A federal appeals court has ruled that police need a warrant in order to access e-mails. From a short-sighted point of view, this is a huge civil liberties victory. From my perspective, it may be a stepping stone into a paradigm shift in how the internet is viewed.
“What the hell are you blathering about?”
I’ll tell you what I’m blathering about: the idea of digital information as property.
Step away from the idea of police for a second and consider online media. Like millions of Americans, I download a large amount of movies and songs from the internet for free. If I like a movie or album a lot, I go out and buy it, even though I have it for free on my computer. I even download albums I already own for free.
Downloaded media is superior to traditionally purchased media (for many reasons), but I buy the media I like because if I don’t, the types of music and movies I like will cease to be made.
What the hell does this have to do with reading e-mails without a warrant?
The idea of digital information as “property” may lead to a situation where the internet is seen and treated quite differently than it is today. To me, downloading a song off the internet isn’t stealing. No one loses anything when I do it; the information is digitally multiplied without anything being taken away from the original.
When the police ask an ISP for your e-mails, they don’t cease to be sent. From the perspective of your use, nothing has changed. Your e-mail is basically like a song, and the police are basically a fan downloading it for their own personal use.
“Bret, you’re full of shit.”
Maybe. But it’s not just about internet music and movies.
WikiLeaks is heavily reliant on this concept. I view the copying of confidential information to not only lack criminality, but also to be an important tool for freedom. Rulings like this, which defend the illusion of privacy, may be seen as setting precedent when it comes to digital information. If the government is not allowed to intercept information from citizens, you better believe citizens won’t be granted the right to know what the government is saying and doing.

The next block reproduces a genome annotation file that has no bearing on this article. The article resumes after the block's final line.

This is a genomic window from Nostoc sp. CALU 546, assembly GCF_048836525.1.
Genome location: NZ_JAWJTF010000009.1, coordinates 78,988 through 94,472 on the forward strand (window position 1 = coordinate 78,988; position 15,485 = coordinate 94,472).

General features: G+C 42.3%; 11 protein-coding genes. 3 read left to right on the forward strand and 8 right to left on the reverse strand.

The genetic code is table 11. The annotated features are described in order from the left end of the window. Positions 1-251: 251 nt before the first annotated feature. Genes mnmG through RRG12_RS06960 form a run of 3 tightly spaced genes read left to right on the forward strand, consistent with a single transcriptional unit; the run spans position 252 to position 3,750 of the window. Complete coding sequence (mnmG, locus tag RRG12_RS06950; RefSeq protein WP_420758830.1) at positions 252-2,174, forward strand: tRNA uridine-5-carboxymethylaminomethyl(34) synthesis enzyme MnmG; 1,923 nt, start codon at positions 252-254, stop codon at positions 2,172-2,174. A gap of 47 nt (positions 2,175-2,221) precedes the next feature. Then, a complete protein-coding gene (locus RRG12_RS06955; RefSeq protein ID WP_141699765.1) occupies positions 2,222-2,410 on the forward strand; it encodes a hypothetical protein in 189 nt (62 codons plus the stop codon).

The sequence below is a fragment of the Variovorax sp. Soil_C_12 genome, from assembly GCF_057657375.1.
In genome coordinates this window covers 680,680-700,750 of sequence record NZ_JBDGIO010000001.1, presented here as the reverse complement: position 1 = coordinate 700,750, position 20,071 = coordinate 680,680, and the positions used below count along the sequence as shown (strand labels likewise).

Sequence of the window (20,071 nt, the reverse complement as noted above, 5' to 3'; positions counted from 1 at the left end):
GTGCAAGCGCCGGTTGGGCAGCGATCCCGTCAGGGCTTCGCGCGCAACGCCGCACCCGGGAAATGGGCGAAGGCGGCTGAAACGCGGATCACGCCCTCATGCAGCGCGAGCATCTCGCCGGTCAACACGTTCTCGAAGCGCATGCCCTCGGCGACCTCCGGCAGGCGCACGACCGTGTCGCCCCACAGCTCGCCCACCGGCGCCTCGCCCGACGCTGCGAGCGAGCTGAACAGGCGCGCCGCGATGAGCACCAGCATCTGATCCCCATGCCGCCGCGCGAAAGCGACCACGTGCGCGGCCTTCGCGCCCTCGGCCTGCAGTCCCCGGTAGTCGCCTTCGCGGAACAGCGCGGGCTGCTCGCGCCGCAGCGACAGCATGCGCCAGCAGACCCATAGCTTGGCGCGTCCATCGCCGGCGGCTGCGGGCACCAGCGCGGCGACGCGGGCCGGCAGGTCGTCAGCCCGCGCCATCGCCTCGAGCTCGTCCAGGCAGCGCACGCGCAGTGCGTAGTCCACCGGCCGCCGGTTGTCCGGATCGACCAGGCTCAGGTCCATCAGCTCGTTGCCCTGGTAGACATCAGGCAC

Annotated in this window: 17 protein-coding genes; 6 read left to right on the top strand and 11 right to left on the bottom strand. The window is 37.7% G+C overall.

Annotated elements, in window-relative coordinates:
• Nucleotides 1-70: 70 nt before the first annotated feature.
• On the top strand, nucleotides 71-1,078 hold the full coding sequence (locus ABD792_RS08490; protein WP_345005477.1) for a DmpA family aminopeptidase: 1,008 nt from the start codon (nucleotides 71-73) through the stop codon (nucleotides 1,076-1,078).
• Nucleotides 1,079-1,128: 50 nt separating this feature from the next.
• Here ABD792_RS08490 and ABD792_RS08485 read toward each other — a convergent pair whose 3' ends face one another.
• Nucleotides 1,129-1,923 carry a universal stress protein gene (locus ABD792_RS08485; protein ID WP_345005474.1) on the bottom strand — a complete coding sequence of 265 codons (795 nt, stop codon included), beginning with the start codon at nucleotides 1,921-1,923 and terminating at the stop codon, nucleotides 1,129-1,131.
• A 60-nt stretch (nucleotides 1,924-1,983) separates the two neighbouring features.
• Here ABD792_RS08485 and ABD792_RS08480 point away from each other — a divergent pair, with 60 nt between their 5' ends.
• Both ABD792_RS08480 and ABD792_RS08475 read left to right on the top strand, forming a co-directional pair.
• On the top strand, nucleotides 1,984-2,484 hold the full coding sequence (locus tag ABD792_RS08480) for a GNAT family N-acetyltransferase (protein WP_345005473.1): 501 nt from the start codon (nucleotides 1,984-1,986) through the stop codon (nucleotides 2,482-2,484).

Please realize: I’m not saying I like the idea of the police having full access to everything, though I fail to see the earth-shattering consequences of it. I asked before for a worst-case scenario as to what horrible things could happen if law enforcement had access to e-mails, and I was largely met with ignorant tangents that failed to address my question. I assume nothing has changed, but if some creative soul has come up with a true nightmare scenario, please to share it with me.
Here’s what I’m afraid of: I’m afraid the internet and its content will be under attack. I am afraid of copyright law wiping the bulk of the internet blank. I am afraid of whistle-blowers being imprisoned for “stealing” digital information. I am basically afraid of our obsession with privacy leading to the internet being shuttered.
I don’t believe in slippery slopes. In fact, I revel in running downhill in the wintry recesses of the mind. I don’t assume that this sort of decision will lead to anything awful, but I am forced to consider the possible unintended consequences. Freedom cuts both ways, and the digital age (thus far) has been all about freedom.
Consider this: all of your e-mails are still stored, even if the government can’t look at them without a warrant. In fact, I don’t even understand why this is a “victory,” since getting a warrant is easier than patting your head while rubbing your tummy (or rubbing out protest while patting yourself on the back). Hell, the Pentagon employs hackers who are good enough to simply steal any of the information they want anyway, warrant and permission be damned.
From my perspective, this is a nice token victory, but I don’t see it having any real positive ramifications. Rather, I see the door being opened on a new vision of how the internet will be viewed from a legal standpoint, and it’s not very rosy.
Your e-mails are still being stored, your privacy is still an illusion, and the government has now taken the perspective that the virtual world is no different than the material one. I’m not looking forward to them screwing up my online experience like they have with the world outside my home, and I have no one to thank but a couple of snake-oil salesmen.
What? You didn’t actually read the court case?
Remember those Enzyte commercials selling “natural male enhancement,” with that goofy looking smiley guy? Well, that company was selling trash in a pill that did absolutely nothing, and the government went after them for false-advertising. During the investigation, they obtained e-mails without a warrant.
So, in summation: old yuppies who couldn’t get hard wouldn’t pony-up for Viagra (or were too embarrassed to go to their doctor to get a prescription), so they bought a pill which did nothing, sued the company… and the end result is that porn may start to be very difficult to find on the internet.
Ironic, in a way…
Well, I’m going to go e-mail myself some porn (while it’s still available online) so it can safely be stored in the privacy of my inbox.
My closing thought: most people mistakenly think they have privacy, when actually no one gives a shit about them. Privacy is a myth, ask any celebrity.